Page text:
While the 17 shortlisted US cities easily lends itself to a coast-to-coast World Cup, Fifa may well opt for a cluster approach, allowing fans to travel easily between cities and avoid having to fly across the country.

It would certainly tick the sustainability box.

A cluster model would aid Orlando’s chances, where it could pair up with Atlanta in the neighbouring state of Georgia, which has become a huge soccer city since a franchise joined Major League Soccer, and Miami, the major market in Florida – and home to Concacaf, the governing body for soccer in North and Central America and the Caribbean – that is considered a certainty to make the cut.

Going coast-to-coast, meanwhile, could leave Orlando sweating for an invite to the party.

However, Siegel is bullish: “I think our bid will stand on its own. I really, truly believe that. We match up perfectly to the criteria that's dictated by Fifa. I think that the experience that the traveller will have in the market is truly going to be equally as important.

“Whether it's a clustered approach or a spread out approach. I think we come out on top. We feel really good about our chances either way.”

The soccer community, as Siegel calls it, certainly trusts Orlando.

The city once again staged the She Believes Cup, the invitational women’s national teams tournament, in February, while two months earlier Concacaf brought the final stages of the 2020 Champions League, its pan-regional premier clubs competition, to the Exploria Stadium, home of MLS franchise Orlando City SC.

All games from the quarter-final onwards were played in a ‘bubble,’ mirroring Orlando’s hosting of the 2020 NBA and MLS regular seasons as a result of the coronavirus pandemic.

Hosting two major leagues at the Disney World resort during the height of a pandemic at relatively short notice (there were zero positive Covid cases reported among all the players) was, as Siegel puts its modestly, “just what we do.”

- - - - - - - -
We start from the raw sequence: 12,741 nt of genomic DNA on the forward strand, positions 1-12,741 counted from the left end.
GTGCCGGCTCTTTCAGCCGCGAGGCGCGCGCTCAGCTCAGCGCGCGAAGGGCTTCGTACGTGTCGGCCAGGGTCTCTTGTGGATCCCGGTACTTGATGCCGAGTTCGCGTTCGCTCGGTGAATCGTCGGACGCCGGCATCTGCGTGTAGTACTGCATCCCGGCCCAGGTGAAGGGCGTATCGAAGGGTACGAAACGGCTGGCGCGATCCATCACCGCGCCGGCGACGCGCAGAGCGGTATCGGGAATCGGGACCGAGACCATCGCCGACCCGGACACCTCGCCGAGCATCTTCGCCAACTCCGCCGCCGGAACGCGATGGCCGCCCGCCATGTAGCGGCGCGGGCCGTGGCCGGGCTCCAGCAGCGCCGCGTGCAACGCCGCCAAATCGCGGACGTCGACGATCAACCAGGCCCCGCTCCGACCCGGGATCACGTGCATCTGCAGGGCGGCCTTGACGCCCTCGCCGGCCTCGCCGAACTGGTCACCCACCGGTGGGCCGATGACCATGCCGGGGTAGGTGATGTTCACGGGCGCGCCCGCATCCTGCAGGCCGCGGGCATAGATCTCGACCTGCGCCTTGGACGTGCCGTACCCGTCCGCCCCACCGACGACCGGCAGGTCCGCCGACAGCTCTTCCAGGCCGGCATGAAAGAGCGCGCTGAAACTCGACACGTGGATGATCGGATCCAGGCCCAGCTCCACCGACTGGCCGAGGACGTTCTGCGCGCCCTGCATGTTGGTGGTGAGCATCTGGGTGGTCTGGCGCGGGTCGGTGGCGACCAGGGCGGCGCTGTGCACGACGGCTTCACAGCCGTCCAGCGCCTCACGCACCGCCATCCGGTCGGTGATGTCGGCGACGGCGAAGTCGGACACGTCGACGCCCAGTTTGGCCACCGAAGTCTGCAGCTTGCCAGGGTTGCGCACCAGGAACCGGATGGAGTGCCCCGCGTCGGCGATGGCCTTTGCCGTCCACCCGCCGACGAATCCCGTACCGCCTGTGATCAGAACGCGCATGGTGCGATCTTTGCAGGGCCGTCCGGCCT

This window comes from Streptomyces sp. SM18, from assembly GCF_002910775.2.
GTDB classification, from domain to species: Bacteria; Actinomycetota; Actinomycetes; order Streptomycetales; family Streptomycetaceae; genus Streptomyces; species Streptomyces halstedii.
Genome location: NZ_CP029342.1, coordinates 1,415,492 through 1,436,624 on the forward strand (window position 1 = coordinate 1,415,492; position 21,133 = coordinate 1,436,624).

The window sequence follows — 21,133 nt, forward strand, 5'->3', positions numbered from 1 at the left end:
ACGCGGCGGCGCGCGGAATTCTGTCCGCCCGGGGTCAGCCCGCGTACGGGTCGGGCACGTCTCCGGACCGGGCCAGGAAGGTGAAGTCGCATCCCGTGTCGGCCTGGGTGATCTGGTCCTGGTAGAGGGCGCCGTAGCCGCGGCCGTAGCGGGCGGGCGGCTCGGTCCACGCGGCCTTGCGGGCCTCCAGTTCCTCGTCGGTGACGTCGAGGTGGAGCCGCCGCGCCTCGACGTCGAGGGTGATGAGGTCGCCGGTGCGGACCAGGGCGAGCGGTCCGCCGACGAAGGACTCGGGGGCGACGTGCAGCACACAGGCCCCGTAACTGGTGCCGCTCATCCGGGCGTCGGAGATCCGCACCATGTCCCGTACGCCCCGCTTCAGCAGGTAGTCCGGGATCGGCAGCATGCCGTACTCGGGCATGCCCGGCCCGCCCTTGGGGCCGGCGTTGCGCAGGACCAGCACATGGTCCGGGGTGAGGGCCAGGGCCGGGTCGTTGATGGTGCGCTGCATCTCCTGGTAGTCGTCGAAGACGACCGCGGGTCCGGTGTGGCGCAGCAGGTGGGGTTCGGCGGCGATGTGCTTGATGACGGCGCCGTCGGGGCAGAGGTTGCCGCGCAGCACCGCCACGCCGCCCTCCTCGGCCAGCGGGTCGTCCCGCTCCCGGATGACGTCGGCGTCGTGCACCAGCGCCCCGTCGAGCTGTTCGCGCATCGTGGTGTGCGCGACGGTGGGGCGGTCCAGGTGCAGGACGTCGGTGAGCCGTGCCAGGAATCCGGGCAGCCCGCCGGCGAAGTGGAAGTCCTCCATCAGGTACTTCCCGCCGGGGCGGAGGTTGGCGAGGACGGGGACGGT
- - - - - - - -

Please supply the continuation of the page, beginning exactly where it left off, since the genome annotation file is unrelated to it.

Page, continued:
The ESPN Wide World of Sports Complex at Walt Disney World Resort became a bubble for the NBA and MLS seasons

It was certainly a timely reminder for the decision-makers at Fifa’s Zurich HQ.

Siegel continues: “It was extremely challenging, but we are uniquely situated to be able to handle that kind of activity. We have 30-plus venues in our community that we have access to…

“The NBA was here, MLS was here, the LPGA [US ladies golf tour] had events here.

Orlando City SC went back to hosting with fans, UCF, our college football and basketball teams, went back to hosting with fans. The Department of Health, our health care providers, our elected officials and our venue managers, everybody was in lockstep. This community does not work in silos.

“Our tourism community is so robust here. This was an exercise that we are used to undertaking, although obviously the circumstances were 100 years unique.

“So Fifa understands the kind of experience they're going to have operationally with a tremendous amount of cooperation. And they're going to have a community that knows how to work together in all aspects.”

As a tourist hub, Orlando, more than any city worldwide, felt the full financial impact of Covid-19. Yet it also understands the economics of event bidding: speculate to accumulate.

Staging 2026 World Cup matches in the city is expected to cost upwards of $50 million, the most needed to be raised for a major event to be brought to the city.

“We are completely prepared to meet every single financial expectation,” Siegel continues. “We have a tremendous group of local corporate entities that have committed to being part of this wonderful opportunity and we do expect a tremendous return on investment.

“For a community that bids on billions of dollars’ worth of conventions, trade shows and major marquee sporting events, we truly understand what our investment can return. We expect that if we spend $50 million, the return to our community could be anywhere from $600 million to $800 million.

“We are very fortunate that this community is very comfortable and understands that the return on investment will absolutely be of great value compared to the expense.”

Until travel restrictions ease and Fifa officials set foot on US soil to see the cities’ credentials for themselves, Siegel says GO26’s “job is to make it as difficult as possible for Fifa to ignore Orlando, and make it as appealing as possible for them to select Orlando.”

He adds: “We've told the folks at Fifa repeatedly that their fans that travel here, their athletes and their families that participate here, will have a magical experience.”

Fitting, with Disney World in the backdrop.